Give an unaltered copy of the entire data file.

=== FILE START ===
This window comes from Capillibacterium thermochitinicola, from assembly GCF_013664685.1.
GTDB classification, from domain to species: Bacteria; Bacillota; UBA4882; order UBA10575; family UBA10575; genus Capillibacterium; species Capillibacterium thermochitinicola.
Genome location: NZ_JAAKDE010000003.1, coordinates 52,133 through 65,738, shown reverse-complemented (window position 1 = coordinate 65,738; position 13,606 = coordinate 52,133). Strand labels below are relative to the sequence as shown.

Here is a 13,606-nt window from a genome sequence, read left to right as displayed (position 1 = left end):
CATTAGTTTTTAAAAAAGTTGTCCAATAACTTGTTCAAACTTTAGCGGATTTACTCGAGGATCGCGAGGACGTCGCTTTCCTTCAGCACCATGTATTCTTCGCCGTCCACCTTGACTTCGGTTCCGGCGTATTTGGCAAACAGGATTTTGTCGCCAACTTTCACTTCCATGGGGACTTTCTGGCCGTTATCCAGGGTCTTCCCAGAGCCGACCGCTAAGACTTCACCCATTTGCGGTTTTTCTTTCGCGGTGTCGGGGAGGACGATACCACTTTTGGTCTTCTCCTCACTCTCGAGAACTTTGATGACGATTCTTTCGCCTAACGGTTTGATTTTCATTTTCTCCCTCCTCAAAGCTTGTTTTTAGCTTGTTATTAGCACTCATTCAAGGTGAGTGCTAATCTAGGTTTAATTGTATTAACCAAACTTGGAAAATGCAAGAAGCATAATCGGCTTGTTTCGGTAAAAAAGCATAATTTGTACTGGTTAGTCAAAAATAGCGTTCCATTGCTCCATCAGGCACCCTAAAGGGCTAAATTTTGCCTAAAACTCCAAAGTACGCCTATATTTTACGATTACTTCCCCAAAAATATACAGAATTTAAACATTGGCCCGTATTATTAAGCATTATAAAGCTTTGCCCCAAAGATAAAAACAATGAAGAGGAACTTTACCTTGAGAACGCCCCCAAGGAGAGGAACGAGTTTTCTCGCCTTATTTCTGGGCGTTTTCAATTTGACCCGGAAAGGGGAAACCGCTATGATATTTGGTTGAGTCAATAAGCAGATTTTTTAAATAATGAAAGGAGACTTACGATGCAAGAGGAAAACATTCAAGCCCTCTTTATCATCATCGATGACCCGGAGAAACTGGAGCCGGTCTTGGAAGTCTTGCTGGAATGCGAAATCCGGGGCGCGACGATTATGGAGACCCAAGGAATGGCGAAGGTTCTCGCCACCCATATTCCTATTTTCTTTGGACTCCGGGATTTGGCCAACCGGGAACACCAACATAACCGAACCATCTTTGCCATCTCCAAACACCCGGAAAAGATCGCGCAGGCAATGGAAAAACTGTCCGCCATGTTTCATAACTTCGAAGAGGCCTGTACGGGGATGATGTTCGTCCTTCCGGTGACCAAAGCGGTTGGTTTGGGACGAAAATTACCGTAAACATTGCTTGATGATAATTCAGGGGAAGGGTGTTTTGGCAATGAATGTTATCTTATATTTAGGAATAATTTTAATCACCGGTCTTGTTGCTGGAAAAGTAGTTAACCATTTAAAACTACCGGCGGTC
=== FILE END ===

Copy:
This window comes from Capillibacterium thermochitinicola, from assembly GCF_013664685.1.
GTDB classification, from domain to species: Bacteria; Bacillota; UBA4882; order UBA10575; family UBA10575; genus Capillibacterium; species Capillibacterium thermochitinicola.
Genome location: NZ_JAAKDE010000003.1, coordinates 52,133 through 65,738, shown reverse-complemented (window position 1 = coordinate 65,738; position 13,606 = coordinate 52,133). Strand labels below are relative to the sequence as shown.

Here is a 13,606-nt window from a genome sequence, read left to right as displayed (position 1 = left end):
CATTAGTTTTTAAAAAAGTTGTCCAATAACTTGTTCAAACTTTAGCGGATTTACTCGAGGATCGCGAGGACGTCGCTTTCCTTCAGCACCATGTATTCTTCGCCGTCCACCTTGACTTCGGTTCCGGCGTATTTGGCAAACAGGATTTTGTCGCCAACTTTCACTTCCATGGGGACTTTCTGGCCGTTATCCAGGGTCTTCCCAGAGCCGACCGCTAAGACTTCACCCATTTGCGGTTTTTCTTTCGCGGTGTCGGGGAGGACGATACCACTTTTGGTCTTCTCCTCACTCTCGAGAACTTTGATGACGATTCTTTCGCCTAACGGTTTGATTTTCATTTTCTCCCTCCTCAAAGCTTGTTTTTAGCTTGTTATTAGCACTCATTCAAGGTGAGTGCTAATCTAGGTTTAATTGTATTAACCAAACTTGGAAAATGCAAGAAGCATAATCGGCTTGTTTCGGTAAAAAAGCATAATTTGTACTGGTTAGTCAAAAATAGCGTTCCATTGCTCCATCAGGCACCCTAAAGGGCTAAATTTTGCCTAAAACTCCAAAGTACGCCTATATTTTACGATTACTTCCCCAAAAATATACAGAATTTAAACATTGGCCCGTATTATTAAGCATTATAAAGCTTTGCCCCAAAGATAAAAACAATGAAGAGGAACTTTACCTTGAGAACGCCCCCAAGGAGAGGAACGAGTTTTCTCGCCTTATTTCTGGGCGTTTTCAATTTGACCCGGAAAGGGGAAACCGCTATGATATTTGGTTGAGTCAATAAGCAGATTTTTTAAATAATGAAAGGAGACTTACGATGCAAGAGGAAAACATTCAAGCCCTCTTTATCATCATCGATGACCCGGAGAAACTGGAGCCGGTCTTGGAAGTCTTGCTGGAATGCGAAATCCGGGGCGCGACGATTATGGAGACCCAAGGAATGGCGAAGGTTCTCGCCACCCATATTCCTATTTTCTTTGGACTCCGGGATTTGGCCAACCGGGAACACCAACATAACCGAACCATCTTTGCCATCTCCAAACACCCGGAAAAGATCGCGCAGGCAATGGAAAAACTGTCCGCCATGTTTCATAACTTCGAAGAGGCCTGTACGGGGATGATGTTCGTCCTTCCGGTGACCAAAGCGGTTGGTTTGGGACGAAAATTACCGTAAACATTGCTTGATGATAATTCAGGGGAAGGGTGTTTTGGCAATGAATGTTATCTTATATTTAGGAATAATTTTAATCACCGGTCTTGTTGCTGGAAAAGTAGTTAACCATTTAAAACTACCGGCGGTC